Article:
PORT ANGELES, WA - The Peninsula Plywood (PenPly) mill, which closed for good in November 2011 after piling up a mountain of public debt, is scheduled to be torn down beginning late next month.
Extensive clean up of environmental waste of the 19-acre site will follow the demolition so that the site can be redeveloped by the Port Authority of Port Angeles.
The Washington Department of Ecology will provide a $2 million grant for the site cleansing. This is on top of the $350,000 that the port authority has budgeted to cover demolition, according to the Peninsula Daily News. The newspaper also noted that redevelopment might not take place before 2017.
The Department of Ecology notes that a plywood mill has been operated on the port-owned property since 1941. Contaminants that need to be removed from the soil and groundwater include diesel, oil and gasoline; benzene, toluene, ethyl benzene and xylenes; and pentachlorophenol (PCP), a chemical used in wood treating processes.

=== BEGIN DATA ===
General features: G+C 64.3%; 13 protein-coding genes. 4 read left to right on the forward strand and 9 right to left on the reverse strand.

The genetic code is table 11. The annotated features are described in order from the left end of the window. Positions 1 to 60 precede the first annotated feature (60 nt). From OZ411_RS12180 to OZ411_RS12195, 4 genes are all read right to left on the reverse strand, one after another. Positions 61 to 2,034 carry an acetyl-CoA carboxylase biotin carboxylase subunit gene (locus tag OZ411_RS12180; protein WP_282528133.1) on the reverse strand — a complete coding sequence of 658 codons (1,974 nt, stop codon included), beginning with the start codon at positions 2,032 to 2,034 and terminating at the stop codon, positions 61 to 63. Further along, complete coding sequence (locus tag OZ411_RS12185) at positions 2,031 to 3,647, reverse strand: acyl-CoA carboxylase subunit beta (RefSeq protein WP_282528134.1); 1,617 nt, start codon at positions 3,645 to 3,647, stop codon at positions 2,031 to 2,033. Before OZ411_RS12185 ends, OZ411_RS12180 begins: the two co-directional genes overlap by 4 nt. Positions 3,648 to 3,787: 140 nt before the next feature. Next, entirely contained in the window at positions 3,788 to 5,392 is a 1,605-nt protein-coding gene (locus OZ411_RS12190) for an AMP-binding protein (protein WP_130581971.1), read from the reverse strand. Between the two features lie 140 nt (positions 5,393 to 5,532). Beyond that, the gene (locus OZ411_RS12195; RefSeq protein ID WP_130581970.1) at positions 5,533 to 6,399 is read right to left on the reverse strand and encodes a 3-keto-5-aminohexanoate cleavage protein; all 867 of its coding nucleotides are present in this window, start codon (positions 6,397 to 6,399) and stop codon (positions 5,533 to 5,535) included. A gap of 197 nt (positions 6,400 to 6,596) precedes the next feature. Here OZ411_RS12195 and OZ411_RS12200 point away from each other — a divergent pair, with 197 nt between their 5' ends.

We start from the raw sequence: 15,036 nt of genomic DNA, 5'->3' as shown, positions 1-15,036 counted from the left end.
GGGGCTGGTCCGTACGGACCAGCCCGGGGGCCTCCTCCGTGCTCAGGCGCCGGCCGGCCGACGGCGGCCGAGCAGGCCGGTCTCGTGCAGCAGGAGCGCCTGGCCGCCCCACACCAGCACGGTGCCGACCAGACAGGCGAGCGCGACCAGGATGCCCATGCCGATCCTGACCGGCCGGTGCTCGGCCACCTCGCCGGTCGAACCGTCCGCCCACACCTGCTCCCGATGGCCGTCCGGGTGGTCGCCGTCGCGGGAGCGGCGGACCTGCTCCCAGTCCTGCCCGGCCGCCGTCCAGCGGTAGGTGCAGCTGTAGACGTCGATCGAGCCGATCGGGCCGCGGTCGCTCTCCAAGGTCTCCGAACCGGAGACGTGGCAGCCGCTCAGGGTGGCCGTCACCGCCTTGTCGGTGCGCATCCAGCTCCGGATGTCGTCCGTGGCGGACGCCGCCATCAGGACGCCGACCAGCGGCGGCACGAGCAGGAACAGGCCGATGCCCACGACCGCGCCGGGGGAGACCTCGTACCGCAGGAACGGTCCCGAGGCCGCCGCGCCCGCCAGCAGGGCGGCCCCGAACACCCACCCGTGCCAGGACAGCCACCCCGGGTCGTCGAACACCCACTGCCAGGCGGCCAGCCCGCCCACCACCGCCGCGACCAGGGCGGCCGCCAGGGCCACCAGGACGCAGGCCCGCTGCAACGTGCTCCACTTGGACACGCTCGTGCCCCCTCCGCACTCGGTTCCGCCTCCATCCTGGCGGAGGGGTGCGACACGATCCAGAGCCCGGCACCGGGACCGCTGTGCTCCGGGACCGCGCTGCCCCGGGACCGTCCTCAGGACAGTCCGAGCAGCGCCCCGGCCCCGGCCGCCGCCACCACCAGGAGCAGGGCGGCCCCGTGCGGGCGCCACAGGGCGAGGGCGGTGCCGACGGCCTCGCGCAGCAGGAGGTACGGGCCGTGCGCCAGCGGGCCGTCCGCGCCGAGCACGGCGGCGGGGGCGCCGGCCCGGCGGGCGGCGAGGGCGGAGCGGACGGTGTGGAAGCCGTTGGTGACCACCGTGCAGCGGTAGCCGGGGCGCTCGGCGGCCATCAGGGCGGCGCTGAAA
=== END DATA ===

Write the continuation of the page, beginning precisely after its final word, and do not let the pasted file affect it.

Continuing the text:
The pending tear down of the PenPly mill will end a once feel-good story that began in 2009 when investors working with the port authority announced they would reopen the former K-Ply plant and restore jobs to the area. During the next two years, PenPly took a roller coaster ride, reportedly gaining big contracts from Asia, laying off employees the next and receiving state grants to stay in business. The company racked up major debts, including failing to pay more than $280,000 in utility bills.
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